An incisive, amusing, and thoroughly engrossing account of working in a former Soviet republic.



A Peace Corps volunteer spends two years teaching English in Moldova in this debut memoir.

When Weiss first arrived in Riscani, a city in northern Moldova, the outlook appeared bleak. Emerging from an alley of vodka bars packed tight with track-suited afternoon drinkers, he eyeballed his first major landmark: “the ruined brick skeleton of an asylum burned down by an angry mob some years back.” The second landmark he saw was a statue of Lenin. Despite having gained independence from the Soviet Union in 1991, Moldova still displayed its ties to that nation. Weiss took up residence with a Moldovan family and began teaching English at the Russian School, made infamous by its reputation for “undisciplined children.” At first, lessons were impossible. Weiss’ students preferred talking among themselves, mocking him, or leaving the classroom without permission. On one occasion, pupils started a fire causing the school to be evacuated; on another, a boy brought a pistol to class. In time, Weiss began to acclimatize. As a teacher, he made a minor breakthrough when a student asked him to translate a pop song into English, albeit rather embarrassingly the lyrics to Tom Jones’ “Sex Bomb.” On the street, the author discovered that he would be treated as less of an outsider if he snacked on sunflower seeds as he walked. This is an inspiring memoir about forging cross-cultural bonds against daunting odds. The country that Weiss lived in was, in many ways, mysterious to him. But through tenacity, patience, and the help of the locals, he slowly found his way. Weiss’ writing displays an understated, world-weary wit. He deftly describes Teacher’s Day, a Russian tradition, when students recite poems, dance, and serve shots of vodka and cognac to honor their instructors. Recounting the following day, Weiss remembers he was nursing a hangover and wryly confides: “I stayed out of the teachers’ room because we were expected to finish the leftover cognac during the breaks between classes.” More could have been said about Moldova’s Soviet past and how it shaped its present—surprisingly, the word “communism” is used just once in the entire book (and “communist” only three times). But the author’s two years in Moldova are a delight to follow and could prove inspiring to anyone hoping to discover other cultures as a Peace Corps volunteer.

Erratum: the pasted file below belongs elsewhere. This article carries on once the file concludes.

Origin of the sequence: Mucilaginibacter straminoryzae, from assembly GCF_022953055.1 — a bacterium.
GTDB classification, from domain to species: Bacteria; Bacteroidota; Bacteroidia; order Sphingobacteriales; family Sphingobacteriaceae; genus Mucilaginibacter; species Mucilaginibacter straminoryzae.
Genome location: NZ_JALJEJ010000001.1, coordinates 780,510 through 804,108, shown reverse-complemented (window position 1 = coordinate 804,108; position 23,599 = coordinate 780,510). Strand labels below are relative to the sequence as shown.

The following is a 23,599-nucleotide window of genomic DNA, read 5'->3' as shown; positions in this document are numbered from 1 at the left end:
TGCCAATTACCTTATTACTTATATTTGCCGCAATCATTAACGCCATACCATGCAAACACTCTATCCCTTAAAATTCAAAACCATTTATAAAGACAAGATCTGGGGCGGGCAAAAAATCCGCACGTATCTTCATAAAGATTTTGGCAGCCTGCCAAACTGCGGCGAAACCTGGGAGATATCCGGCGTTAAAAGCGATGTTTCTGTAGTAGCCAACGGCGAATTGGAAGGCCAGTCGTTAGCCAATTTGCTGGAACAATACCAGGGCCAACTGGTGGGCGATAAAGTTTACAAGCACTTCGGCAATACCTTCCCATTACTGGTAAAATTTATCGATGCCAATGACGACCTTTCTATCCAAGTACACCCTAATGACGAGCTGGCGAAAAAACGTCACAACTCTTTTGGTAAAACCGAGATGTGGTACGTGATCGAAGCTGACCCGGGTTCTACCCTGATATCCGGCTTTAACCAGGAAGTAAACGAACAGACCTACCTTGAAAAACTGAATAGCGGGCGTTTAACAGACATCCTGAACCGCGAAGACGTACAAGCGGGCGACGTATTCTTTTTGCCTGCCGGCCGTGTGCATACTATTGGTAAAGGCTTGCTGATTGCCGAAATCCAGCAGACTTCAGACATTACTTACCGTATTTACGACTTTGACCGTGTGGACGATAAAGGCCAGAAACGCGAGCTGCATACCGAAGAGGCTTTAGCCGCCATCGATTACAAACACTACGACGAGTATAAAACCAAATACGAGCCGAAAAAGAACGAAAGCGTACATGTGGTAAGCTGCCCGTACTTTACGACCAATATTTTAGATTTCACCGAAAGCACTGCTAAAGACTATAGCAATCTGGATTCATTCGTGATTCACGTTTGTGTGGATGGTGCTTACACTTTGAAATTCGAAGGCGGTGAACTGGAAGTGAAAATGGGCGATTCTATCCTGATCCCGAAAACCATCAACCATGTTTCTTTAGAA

An incisive, amusing, and thoroughly engrossing account of working in a former Soviet republic.

Pub Date: June 13, 2018

ISBN: 978-1-925536-50-8

Page Count: 296

Publisher: Everytime Press

Review Posted Online: July 11, 2018

Kirkus Reviews Issue: Aug. 15, 2018

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Stricter than, say, Bergen Evans or W3 ("disinterested" means impartial — period), Strunk is in the last analysis...



Privately published by Strunk of Cornell in 1918 and revised by his student E. B. White in 1959, that "little book" is back again with more White updatings.

Stricter than, say, Bergen Evans or W3 ("disinterested" means impartial — period), Strunk is in the last analysis (whoops — "A bankrupt expression") a unique guide (which means "without like or equal").

Pub Date: May 15, 1972

ISBN: 0205632645

Page Count: 105

Publisher: Macmillan

Review Posted Online: Oct. 28, 2011

Kirkus Reviews Issue: May 1, 1972

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Noted jazz and pop record producer Thiele offers a chatty autobiography. Aided by record-business colleague Golden, Thiele traces his career from his start as a ``pubescent, novice jazz record producer'' in the 1940s through the '50s, when he headed Coral, Dot, and Roulette Records, and the '60s, when he worked for ABC and ran the famous Impulse! jazz label. At Coral, Thiele championed the work of ``hillbilly'' singer Buddy Holly, although the only sessions he produced with Holly were marred by saccharine strings. The producer specialized in more mainstream popsters like the irrepressibly perky Teresa Brewer (who later became his fourth wife) and the bubble-machine muzak-meister Lawrence Welk. At Dot, Thiele was instrumental in recording Jack Kerouac's famous beat- generation ramblings to jazz accompaniment (recordings that Dot's president found ``pornographic''), while also overseeing a steady stream of pop hits. He then moved to the Mafia-controlled Roulette label, where he observed the ``silk-suited, pinky-ringed'' entourage who frequented the label's offices. Incredibly, however, Thiele remembers the famously hard-nosed Morris Levy, who ran the label and was eventually convicted of extortion, as ``one of the kindest, most warm-hearted, and classiest music men I have ever known.'' At ABC/Impulse!, Thiele oversaw the classic recordings of John Coltrane, although he is the first to admit that Coltrane essentially produced his own sessions. Like many producers of the day, Thiele participated in the ownership of publishing rights to some of the songs he recorded; he makes no apology for this practice, which he calls ``entirely appropriate and without any ethical conflicts.'' A pleasant, if not exactly riveting, memoir that will be of most interest to those with a thirst for cocktail-hour stories of the record biz. (25 halftones, not seen)

Pub Date: May 1, 1995

ISBN: 0-19-508629-4

Page Count: 224

Publisher: Oxford Univ.

Review Posted Online: May 20, 2010

Kirkus Reviews Issue: March 1, 1995

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